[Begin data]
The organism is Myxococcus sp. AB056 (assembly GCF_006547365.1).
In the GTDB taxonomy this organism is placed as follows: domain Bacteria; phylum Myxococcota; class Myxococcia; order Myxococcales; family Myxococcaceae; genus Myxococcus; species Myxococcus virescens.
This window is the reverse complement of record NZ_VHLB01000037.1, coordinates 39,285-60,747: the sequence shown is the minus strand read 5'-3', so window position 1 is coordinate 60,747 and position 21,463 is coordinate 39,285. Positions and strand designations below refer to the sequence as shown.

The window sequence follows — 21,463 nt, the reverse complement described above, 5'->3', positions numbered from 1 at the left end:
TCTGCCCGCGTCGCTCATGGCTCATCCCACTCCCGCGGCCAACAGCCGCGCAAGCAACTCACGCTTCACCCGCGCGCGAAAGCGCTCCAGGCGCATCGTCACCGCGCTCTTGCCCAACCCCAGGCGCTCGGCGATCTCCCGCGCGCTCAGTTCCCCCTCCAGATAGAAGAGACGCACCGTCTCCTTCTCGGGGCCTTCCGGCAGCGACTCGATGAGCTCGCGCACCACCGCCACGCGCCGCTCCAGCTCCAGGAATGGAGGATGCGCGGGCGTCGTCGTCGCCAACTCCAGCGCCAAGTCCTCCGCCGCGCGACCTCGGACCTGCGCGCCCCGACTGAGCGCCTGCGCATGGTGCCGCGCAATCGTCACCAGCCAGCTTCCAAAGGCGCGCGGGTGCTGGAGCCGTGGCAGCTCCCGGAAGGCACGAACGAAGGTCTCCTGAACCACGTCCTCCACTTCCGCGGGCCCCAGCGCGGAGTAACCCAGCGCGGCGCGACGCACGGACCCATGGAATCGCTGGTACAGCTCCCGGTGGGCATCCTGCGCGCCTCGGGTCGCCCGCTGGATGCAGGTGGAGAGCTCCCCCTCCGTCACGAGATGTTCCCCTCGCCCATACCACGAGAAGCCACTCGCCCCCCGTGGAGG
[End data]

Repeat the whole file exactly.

The organism is Myxococcus sp. AB056 (assembly GCF_006547365.1).
In the GTDB taxonomy this organism is placed as follows: domain Bacteria; phylum Myxococcota; class Myxococcia; order Myxococcales; family Myxococcaceae; genus Myxococcus; species Myxococcus virescens.
This window is the reverse complement of record NZ_VHLB01000037.1, coordinates 39,285-60,747: the sequence shown is the minus strand read 5'-3', so window position 1 is coordinate 60,747 and position 21,463 is coordinate 39,285. Positions and strand designations below refer to the sequence as shown.

The window sequence follows — 21,463 nt, the reverse complement described above, 5'->3', positions numbered from 1 at the left end:
TCTGCCCGCGTCGCTCATGGCTCATCCCACTCCCGCGGCCAACAGCCGCGCAAGCAACTCACGCTTCACCCGCGCGCGAAAGCGCTCCAGGCGCATCGTCACCGCGCTCTTGCCCAACCCCAGGCGCTCGGCGATCTCCCGCGCGCTCAGTTCCCCCTCCAGATAGAAGAGACGCACCGTCTCCTTCTCGGGGCCTTCCGGCAGCGACTCGATGAGCTCGCGCACCACCGCCACGCGCCGCTCCAGCTCCAGGAATGGAGGATGCGCGGGCGTCGTCGTCGCCAACTCCAGCGCCAAGTCCTCCGCCGCGCGACCTCGGACCTGCGCGCCCCGACTGAGCGCCTGCGCATGGTGCCGCGCAATCGTCACCAGCCAGCTTCCAAAGGCGCGCGGGTGCTGGAGCCGTGGCAGCTCCCGGAAGGCACGAACGAAGGTCTCCTGAACCACGTCCTCCACTTCCGCGGGCCCCAGCGCGGAGTAACCCAGCGCGGCGCGACGCACGGACCCATGGAATCGCTGGTACAGCTCCCGGTGGGCATCCTGCGCGCCTCGGGTCGCCCGCTGGATGCAGGTGGAGAGCTCCCCCTCCGTCACGAGATGTTCCCCTCGCCCATACCACGAGAAGCCACTCGCCCCCCGTGGAGG